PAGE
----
Guggisberg D, Hadj-Rabia S, Viney C, et al. Skin markers of occult spinal dysraphism in children: a review of 54 cases. Arch Dermatol. 2004;140(9):1109-1115.
“Marker” skin lesions on the posterior midline are evident in approximately 80% of individuals with occult spinal dysraphism.1 In a retrospective study of 54 children with congenital midline lumbosacral skin lesions, Guggisberg and colleagues found that 61% (11 of 18) of patients with 2 or more types of cutaneous findings in this location had occult spinal dysraphism compared with 8% (3 of 36) of those with a single skin finding (P < .001). Although small numbers of patients precluded risk assessment for specific types of isolated lumbosacral skin lesions, the authors concluded that certain solitary lesions (eg, a lipoma or a dermal sinus) were “high risk.” More recently, a prospective study showed an approximately 35% risk of spinal anomalies in patients with an isolated lumbosacral infantile hemangioma larger than 2.5 cm in diameter,2 adding this to the high-risk category. Both Guggisberg and coauthors and Drolet et al2 emphasized the need for spinal magnetic resonance imaging in individuals with multiple or high-risk isolated lumbosacral skin lesions, noting only approximately 50% sensitivity for spinal ultrasonography (even if performed at <4-6 months of age).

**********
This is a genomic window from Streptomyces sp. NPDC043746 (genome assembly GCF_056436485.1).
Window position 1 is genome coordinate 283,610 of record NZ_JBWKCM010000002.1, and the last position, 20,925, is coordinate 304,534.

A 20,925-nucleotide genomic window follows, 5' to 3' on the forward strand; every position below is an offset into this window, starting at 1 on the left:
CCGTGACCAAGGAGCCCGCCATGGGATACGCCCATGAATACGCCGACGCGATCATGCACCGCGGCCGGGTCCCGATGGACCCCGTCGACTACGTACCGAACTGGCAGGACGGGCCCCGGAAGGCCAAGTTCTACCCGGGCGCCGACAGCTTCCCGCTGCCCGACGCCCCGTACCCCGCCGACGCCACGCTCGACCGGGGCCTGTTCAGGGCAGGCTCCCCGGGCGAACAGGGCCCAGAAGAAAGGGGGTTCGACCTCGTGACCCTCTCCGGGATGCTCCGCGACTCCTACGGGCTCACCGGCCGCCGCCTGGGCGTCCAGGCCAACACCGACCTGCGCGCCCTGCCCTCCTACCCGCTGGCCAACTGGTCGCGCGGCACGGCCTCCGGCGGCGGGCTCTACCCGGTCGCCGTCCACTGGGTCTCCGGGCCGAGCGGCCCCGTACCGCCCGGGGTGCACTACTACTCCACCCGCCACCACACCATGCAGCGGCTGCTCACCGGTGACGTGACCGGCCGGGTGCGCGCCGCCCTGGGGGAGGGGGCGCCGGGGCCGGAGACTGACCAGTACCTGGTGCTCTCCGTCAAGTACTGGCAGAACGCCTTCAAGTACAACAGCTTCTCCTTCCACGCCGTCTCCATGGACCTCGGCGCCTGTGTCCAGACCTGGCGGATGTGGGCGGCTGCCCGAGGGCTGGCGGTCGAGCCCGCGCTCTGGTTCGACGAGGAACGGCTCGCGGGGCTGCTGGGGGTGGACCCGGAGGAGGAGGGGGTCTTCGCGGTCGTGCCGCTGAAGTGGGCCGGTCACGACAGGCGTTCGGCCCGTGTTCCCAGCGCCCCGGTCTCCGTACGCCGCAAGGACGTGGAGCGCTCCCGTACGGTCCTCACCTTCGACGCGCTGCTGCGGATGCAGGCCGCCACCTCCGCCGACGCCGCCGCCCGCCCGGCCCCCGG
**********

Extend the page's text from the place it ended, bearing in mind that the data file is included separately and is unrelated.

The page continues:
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Contact Dr Schaffer at the Department of Dermatology, New York University School of Medicine, 560 First Ave, Rm H-100, New York, NY 10016 (firstname.lastname@example.org).
Schaffer JV. Top-Accessed Article: Skin Markers of Occult Spinal Dysraphism in Children. Arch Dermatol. 2012;148(8):934. doi:10.1001/archdermatol.2012.728